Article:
African American Heritage In Everyday Use

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In the short story “ Everyday Use” the story took place in the rural south during an tumultuous time when many African Americans were struggling to redefine and seize control of their social, cultural, and political identity in American society. “On TV mother and child embrace and smile into each other 's faces. Sometimes the mother and father weep, the child wraps them in her arms and leans across the table to tell how she would not have made it without their help. I have seen these programs” (155). Dee declines her real heritage and constructs a new heritage for herself. She cannot stand even with her name and changes to an African one, Wangero, that represents African heritage. Although Mama struggled to send Dee to a good school, education…show more content…
Mama describes herself as a big-boned woman with hands that are rough from years of physical labor.She wears overalls and has been both mother and father to her two daughters. Poor and uneducated, she was not given the opportunity to break out of her rural life. She doesn’t understand Dee’s life, and this failure to understand leads her to distrust Dee. Mama sees Dee’s life as a rejection of her family and her origins. No doubt when Dee sees [the house] she will want to tear it down” (155). It is not surprising that she names familiar Maggie as the caretaker of the family’s heritage. You don 't have to call me by [the name Wangero] if you don 't want to," said Wangero. She believed mama was going to be surprised instead she replied "Why shouldn 't I?" I asked. "If that 's what you want us to call you, we 'll call…show more content…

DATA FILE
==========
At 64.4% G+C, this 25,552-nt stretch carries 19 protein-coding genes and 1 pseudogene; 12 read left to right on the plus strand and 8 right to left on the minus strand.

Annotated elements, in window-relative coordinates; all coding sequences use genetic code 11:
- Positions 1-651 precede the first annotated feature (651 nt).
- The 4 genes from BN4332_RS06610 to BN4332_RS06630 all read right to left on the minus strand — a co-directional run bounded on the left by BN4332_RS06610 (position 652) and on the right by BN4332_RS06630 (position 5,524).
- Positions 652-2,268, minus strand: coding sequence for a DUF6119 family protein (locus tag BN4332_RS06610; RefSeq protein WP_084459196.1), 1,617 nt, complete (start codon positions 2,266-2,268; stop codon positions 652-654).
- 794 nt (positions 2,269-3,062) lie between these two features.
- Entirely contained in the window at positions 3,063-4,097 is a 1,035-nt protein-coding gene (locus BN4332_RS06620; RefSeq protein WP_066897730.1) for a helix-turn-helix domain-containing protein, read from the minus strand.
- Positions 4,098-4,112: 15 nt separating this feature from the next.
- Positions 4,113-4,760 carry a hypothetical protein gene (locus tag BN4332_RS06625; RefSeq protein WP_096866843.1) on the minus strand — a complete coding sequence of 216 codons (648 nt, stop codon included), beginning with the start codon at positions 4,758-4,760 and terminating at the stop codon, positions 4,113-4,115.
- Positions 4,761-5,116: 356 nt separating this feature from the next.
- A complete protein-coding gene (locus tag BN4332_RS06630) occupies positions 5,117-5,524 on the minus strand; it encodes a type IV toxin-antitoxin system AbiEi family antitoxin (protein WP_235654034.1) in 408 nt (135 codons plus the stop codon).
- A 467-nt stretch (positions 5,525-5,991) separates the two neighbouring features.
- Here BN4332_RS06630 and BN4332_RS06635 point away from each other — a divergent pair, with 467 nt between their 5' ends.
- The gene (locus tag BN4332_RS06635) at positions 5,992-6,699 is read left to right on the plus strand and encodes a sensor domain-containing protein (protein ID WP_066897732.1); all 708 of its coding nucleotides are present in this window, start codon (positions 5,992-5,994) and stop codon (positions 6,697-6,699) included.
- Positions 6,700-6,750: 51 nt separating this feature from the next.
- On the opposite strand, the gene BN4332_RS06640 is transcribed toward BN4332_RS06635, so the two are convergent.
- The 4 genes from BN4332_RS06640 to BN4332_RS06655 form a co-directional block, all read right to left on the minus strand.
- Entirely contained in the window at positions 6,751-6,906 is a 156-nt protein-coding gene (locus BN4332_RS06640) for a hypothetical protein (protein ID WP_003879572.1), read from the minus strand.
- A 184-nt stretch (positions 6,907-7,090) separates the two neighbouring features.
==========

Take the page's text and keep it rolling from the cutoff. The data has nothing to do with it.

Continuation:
Dee comes across as arrogant and insensitive, and Mama sees even her admirable qualities as extreme and annoying.Dee was never told no. She was use to getting her way with everyone. But for the first time she was told no, “Dee (Wangero) looked at me with hatred. “You just will not understand. The point is these quilts, these quilts”(156). Dee is intrigued by their rustic realism, snapping photographs as though they are subjects of a documentary, and in doing so effectively cuts herself off from her family. Instead of honoring and embracing her roots, Dee looks down on her surroundings, believing herself to be above them.And then [Dee] turned to Maggie, kissed her, and said, "You ought to try to make something of yourself, too, Maggie. It 's really a new day for us. But from the way you and Mama still live you 'd never know it" (157). Dee and Hakim-a-barber are aligned with the abstract realm of ideology, which contrasts starkly with the earthy, physical, labor-intensive lifestyle of Mama
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